What’s more, since the program of the church has been for some time to lead individuals into a situation where they are able to obtain personal revelation, more than dictating or giving much more than a touchstone on what the content of that revelation is likely to be, we are not going to be able to conclude anything on these matters collectively.

    Seems to me the best program is still scripture study, prayer, participation in the ordinances where God is symbolically revealed (especially the Temple ordinances), all with an expectation of receiving, then the patience to allow things to unfold. The key question is: what is the next thing that I am capable of understanding? Building not on speculation but on personal revelation. Without the quickening associated with the Holy Spirit, it’s going to remain gobbledygook.

    The one fatal thing is to tie one’s ideas to one’s identity. “These are my ideas”, or “this is the way that I think.” I’ve been struggling with this in the last couple months. A body has got to be able to give that all up. ~

    Comment by Thomas Parkin — August 26, 2009 @ 9:05 pm

  74. Our theology can only be based on personal revelation

    Just a minor quibble: Any theology based solely on personal revelation would not be “ours”. It would be a personal theology (unless others accepted the revelations for themselves I suppose).

    Comment by Geoff J — August 26, 2009 @ 11:26 pm

  75. Yeah – good catch – I should have said “our approach to theology …”, or something. Although that doesn’t really even say it, does it? We do have touchstones, we do have commonality. I think that commonality pretty much includes the scriptures, the temple ordinances, and possibly some of the teachings of Joseph Smith. There is a lot of wiggle room there. A pretty wide variety of beliefs can be held in perfectly good faith. Question is whether we are increasing in understanding. That’s the Mormon question. :) ~

    Comment by Thomas Parkin — August 27, 2009 @ 5:43 am

  76. Mark D, thank you for charitably engaging in my comment. I would like to offer a response, of course with the caveat that I understand we probably fall on different sides of the issue. Naturally, one of the issues in these discussions is how to interpret Joseph Smith. Now, when Joseph says that God came to be God, I understand him to be saying that God the Father has a history. There is no need to interpret Joseph to be saying anything more than God the Father once experienced mortality and laid down his life and had power to take it up again. Notice that the context of the King Follett Discourse is that this is a funeral sermon given to console those who are experiencing the pains of losing a loved one to death. The consolation is that God the Father knows what we are going through because he also went through the experience of death, as did Jesus Christ, and that the resurrection is a reality. I’m not sure the value of consolation of telling the audience that God wasn’t always divine. There is no need to interpret the language beyond the bounds employed by Joseph Smith himself.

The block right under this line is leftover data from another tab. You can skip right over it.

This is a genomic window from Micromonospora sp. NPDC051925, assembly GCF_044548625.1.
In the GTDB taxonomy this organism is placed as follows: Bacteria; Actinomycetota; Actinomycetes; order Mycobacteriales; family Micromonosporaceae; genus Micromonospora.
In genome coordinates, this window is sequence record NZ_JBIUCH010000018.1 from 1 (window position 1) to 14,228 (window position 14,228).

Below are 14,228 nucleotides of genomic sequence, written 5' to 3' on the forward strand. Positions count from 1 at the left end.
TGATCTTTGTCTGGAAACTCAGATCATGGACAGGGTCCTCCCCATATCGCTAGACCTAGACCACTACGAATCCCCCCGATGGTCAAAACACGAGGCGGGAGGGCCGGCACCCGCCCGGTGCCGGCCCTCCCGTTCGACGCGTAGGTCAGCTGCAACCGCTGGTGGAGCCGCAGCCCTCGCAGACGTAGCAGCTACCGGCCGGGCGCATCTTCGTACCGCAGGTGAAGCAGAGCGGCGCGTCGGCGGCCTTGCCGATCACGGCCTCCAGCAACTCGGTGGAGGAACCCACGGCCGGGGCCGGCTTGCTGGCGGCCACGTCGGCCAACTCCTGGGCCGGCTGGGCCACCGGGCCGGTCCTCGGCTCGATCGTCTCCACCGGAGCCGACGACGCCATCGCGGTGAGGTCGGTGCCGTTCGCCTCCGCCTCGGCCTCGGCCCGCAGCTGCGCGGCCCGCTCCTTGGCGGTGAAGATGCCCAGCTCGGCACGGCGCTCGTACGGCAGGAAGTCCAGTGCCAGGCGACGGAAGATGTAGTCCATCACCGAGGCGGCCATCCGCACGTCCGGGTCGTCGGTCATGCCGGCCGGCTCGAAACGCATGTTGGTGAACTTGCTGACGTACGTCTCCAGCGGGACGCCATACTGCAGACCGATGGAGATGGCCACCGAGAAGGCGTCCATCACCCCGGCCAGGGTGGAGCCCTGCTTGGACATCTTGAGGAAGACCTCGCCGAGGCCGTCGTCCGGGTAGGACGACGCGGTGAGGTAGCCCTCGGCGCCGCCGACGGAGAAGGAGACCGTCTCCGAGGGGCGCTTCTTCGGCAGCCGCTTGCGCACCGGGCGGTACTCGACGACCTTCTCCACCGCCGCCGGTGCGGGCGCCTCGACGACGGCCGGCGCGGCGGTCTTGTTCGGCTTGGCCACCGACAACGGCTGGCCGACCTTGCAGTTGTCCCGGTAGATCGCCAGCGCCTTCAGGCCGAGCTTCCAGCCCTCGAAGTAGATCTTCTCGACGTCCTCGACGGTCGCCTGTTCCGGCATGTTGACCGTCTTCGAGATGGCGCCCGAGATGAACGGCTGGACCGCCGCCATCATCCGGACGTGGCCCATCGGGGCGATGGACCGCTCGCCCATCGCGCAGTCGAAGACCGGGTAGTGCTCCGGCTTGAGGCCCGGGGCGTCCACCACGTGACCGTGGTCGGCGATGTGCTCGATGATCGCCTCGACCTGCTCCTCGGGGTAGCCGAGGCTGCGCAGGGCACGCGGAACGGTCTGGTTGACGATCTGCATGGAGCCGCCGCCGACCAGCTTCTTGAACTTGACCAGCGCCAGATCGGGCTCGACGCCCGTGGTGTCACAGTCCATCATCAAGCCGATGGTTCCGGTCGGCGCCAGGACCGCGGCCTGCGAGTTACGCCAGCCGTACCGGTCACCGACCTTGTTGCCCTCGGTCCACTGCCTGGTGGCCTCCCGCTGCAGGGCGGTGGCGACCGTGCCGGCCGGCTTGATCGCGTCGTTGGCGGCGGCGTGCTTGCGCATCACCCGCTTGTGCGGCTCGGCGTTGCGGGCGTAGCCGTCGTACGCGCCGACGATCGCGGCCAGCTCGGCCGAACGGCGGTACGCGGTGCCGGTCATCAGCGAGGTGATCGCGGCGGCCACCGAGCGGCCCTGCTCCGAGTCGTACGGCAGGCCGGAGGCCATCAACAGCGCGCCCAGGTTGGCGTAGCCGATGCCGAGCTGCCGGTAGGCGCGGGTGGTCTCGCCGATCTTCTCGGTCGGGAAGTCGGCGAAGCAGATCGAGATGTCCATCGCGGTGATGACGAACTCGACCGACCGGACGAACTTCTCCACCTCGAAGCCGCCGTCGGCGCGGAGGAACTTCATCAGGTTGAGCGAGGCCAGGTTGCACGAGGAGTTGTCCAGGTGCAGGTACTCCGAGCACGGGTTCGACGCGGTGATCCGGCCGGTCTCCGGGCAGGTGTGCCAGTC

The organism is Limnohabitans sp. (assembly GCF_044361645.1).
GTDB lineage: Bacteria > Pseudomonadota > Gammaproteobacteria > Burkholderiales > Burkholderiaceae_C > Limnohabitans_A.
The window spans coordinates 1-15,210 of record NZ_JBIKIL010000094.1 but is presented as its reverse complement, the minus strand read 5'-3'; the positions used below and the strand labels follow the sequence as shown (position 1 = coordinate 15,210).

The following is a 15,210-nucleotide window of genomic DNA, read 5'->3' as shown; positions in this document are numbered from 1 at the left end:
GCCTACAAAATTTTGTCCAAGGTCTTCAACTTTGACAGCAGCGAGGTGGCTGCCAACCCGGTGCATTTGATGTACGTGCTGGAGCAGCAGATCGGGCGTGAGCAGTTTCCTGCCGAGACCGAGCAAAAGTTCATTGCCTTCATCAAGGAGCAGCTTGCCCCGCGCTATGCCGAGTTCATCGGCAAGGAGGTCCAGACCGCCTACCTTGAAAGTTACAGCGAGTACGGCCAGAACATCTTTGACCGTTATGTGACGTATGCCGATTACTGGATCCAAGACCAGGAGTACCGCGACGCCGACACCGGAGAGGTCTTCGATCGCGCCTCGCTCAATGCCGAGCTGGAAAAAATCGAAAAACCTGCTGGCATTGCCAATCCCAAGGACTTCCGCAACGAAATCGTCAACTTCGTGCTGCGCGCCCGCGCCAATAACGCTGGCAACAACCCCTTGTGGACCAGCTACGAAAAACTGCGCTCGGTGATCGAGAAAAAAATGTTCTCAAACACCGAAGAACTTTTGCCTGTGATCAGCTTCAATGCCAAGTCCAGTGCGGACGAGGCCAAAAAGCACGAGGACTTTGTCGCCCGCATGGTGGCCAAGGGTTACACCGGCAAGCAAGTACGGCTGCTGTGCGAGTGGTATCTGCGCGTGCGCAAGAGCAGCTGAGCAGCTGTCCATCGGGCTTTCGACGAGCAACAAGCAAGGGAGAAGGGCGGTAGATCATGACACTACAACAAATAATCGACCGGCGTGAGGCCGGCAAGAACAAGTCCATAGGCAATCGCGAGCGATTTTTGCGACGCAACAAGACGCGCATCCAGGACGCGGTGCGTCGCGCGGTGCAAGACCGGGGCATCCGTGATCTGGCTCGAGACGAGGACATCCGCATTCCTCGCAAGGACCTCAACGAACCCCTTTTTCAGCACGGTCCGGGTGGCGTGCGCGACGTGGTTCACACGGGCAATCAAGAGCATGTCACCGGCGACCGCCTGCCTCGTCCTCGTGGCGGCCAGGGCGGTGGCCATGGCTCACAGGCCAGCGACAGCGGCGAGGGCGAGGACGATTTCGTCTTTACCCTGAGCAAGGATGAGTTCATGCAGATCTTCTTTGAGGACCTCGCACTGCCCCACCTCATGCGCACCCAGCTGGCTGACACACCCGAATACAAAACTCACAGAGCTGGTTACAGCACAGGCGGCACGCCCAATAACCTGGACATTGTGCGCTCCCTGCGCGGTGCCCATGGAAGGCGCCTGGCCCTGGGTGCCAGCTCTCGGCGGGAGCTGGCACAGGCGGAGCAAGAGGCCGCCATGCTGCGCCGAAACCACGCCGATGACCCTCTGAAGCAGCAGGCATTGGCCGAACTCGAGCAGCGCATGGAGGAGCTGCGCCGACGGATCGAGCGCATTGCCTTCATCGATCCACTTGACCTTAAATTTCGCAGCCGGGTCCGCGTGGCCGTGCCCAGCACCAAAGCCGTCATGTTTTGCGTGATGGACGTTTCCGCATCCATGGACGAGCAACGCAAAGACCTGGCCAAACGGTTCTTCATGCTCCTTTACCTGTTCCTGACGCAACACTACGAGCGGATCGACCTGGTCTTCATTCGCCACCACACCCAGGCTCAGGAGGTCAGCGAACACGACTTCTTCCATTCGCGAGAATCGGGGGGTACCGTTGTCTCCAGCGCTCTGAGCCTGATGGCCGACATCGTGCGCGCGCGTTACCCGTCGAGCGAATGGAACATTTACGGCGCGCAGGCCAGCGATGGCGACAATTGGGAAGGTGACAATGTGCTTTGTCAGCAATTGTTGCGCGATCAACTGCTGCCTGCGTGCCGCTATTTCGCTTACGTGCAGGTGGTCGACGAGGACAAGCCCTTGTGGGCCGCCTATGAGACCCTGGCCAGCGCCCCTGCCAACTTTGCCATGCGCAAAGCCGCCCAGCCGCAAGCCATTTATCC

What Joseph is teaching is that the Father did not possess a resurrected body from all eternity but that, like Christ, had a mortal experience. Again, this should not be surprising for Joseph Smith to teach this as his First Vision narrative implicitly asserts this fact. That Jesus Christ has a resurrected body of flesh and bone is explained by the New Testament narrative and is readily understood. On the other hand, without the King Follett Discourse we have no knowledge of how God the Father came to have a body of flesh and bone, but with the sermon we do learn how God came to be God. The King Follett Discourse is drenched with references to the body and the resurrection, to the form of God and the fact that man can converse with God as one man with another, that we should see Him in the form of a man. The import of the Discourse has nothing to do with God going from non-divine to divine. The Discourse must be understood not only within the social context of a funeral but against the religious environment of the day, where prevailing notions about the nature of God was, and still is, that God is pure spirit without form and without the capacity for man to speak with God, making Joseph’s First Vision a theological impossibility. It should be stressed that the Book of Mormon tells the story of how God came to be God as well, but does not postulate a time when Christ was not divine.

    Furthermore, when Joseph speaks of those who have gone before, it is clear to me that he is referring to the sons of God within the framework that Joseph has already provided; namely, that God saw proper to institute laws by which the weaker intelligences might advance. Joseph never speaks in terms of a “divine concert.” Rather, Joseph’s language is that of a Grand Council with a Head God who calls forth or brings forth the gods. We know God doesn’t bring forth the gods into existence (since spirits are co-eternal with God) but he brings them forth into council. D&C 121:33 speaks of the “the Council of the Eternal God of all other gods.”